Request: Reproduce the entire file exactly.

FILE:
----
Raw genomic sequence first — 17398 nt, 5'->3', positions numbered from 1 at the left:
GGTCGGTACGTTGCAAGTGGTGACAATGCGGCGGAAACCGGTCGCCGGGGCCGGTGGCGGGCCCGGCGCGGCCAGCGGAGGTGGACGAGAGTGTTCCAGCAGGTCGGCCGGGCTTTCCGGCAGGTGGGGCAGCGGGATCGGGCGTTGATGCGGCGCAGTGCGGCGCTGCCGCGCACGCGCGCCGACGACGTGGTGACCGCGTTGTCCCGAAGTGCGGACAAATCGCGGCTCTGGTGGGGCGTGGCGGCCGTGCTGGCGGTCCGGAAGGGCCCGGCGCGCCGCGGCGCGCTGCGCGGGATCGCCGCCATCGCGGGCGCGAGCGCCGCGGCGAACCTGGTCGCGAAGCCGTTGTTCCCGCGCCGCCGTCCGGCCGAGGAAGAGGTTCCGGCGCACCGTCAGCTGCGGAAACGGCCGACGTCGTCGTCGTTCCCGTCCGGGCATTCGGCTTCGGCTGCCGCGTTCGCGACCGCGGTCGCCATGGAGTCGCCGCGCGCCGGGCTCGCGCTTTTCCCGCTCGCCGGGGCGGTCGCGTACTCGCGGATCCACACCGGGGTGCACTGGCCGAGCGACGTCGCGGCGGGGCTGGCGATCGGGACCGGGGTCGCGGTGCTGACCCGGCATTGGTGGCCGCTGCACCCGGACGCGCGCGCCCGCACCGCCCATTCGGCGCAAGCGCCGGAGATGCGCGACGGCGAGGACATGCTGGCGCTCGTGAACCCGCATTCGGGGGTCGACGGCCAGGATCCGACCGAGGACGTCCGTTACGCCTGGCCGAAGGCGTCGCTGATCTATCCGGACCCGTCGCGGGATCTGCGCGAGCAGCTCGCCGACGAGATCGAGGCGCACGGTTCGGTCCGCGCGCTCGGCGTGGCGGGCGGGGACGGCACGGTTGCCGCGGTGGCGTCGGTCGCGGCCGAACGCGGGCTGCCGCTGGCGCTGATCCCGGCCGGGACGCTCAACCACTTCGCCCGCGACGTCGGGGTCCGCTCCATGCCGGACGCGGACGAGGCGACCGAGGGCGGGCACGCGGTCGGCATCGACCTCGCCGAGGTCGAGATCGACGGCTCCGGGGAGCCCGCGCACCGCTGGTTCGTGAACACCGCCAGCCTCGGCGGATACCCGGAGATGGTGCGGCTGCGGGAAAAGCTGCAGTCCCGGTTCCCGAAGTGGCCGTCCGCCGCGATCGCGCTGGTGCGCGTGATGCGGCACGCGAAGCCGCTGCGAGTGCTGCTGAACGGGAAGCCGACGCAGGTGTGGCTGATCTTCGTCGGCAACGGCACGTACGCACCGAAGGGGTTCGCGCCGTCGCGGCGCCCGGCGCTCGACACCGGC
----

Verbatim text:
Raw genomic sequence first — 17398 nt, 5'->3', positions numbered from 1 at the left:
GGTCGGTACGTTGCAAGTGGTGACAATGCGGCGGAAACCGGTCGCCGGGGCCGGTGGCGGGCCCGGCGCGGCCAGCGGAGGTGGACGAGAGTGTTCCAGCAGGTCGGCCGGGCTTTCCGGCAGGTGGGGCAGCGGGATCGGGCGTTGATGCGGCGCAGTGCGGCGCTGCCGCGCACGCGCGCCGACGACGTGGTGACCGCGTTGTCCCGAAGTGCGGACAAATCGCGGCTCTGGTGGGGCGTGGCGGCCGTGCTGGCGGTCCGGAAGGGCCCGGCGCGCCGCGGCGCGCTGCGCGGGATCGCCGCCATCGCGGGCGCGAGCGCCGCGGCGAACCTGGTCGCGAAGCCGTTGTTCCCGCGCCGCCGTCCGGCCGAGGAAGAGGTTCCGGCGCACCGTCAGCTGCGGAAACGGCCGACGTCGTCGTCGTTCCCGTCCGGGCATTCGGCTTCGGCTGCCGCGTTCGCGACCGCGGTCGCCATGGAGTCGCCGCGCGCCGGGCTCGCGCTTTTCCCGCTCGCCGGGGCGGTCGCGTACTCGCGGATCCACACCGGGGTGCACTGGCCGAGCGACGTCGCGGCGGGGCTGGCGATCGGGACCGGGGTCGCGGTGCTGACCCGGCATTGGTGGCCGCTGCACCCGGACGCGCGCGCCCGCACCGCCCATTCGGCGCAAGCGCCGGAGATGCGCGACGGCGAGGACATGCTGGCGCTCGTGAACCCGCATTCGGGGGTCGACGGCCAGGATCCGACCGAGGACGTCCGTTACGCCTGGCCGAAGGCGTCGCTGATCTATCCGGACCCGTCGCGGGATCTGCGCGAGCAGCTCGCCGACGAGATCGAGGCGCACGGTTCGGTCCGCGCGCTCGGCGTGGCGGGCGGGGACGGCACGGTTGCCGCGGTGGCGTCGGTCGCGGCCGAACGCGGGCTGCCGCTGGCGCTGATCCCGGCCGGGACGCTCAACCACTTCGCCCGCGACGTCGGGGTCCGCTCCATGCCGGACGCGGACGAGGCGACCGAGGGCGGGCACGCGGTCGGCATCGACCTCGCCGAGGTCGAGATCGACGGCTCCGGGGAGCCCGCGCACCGCTGGTTCGTGAACACCGCCAGCCTCGGCGGATACCCGGAGATGGTGCGGCTGCGGGAAAAGCTGCAGTCCCGGTTCCCGAAGTGGCCGTCCGCCGCGATCGCGCTGGTGCGCGTGATGCGGCACGCGAAGCCGCTGCGAGTGCTGCTGAACGGGAAGCCGACGCAGGTGTGGCTGATCTTCGTCGGCAACGGCACGTACGCACCGAAGGGGTTCGCGCCGTCGCGGCGCCCGGCGCTCGACACCGGC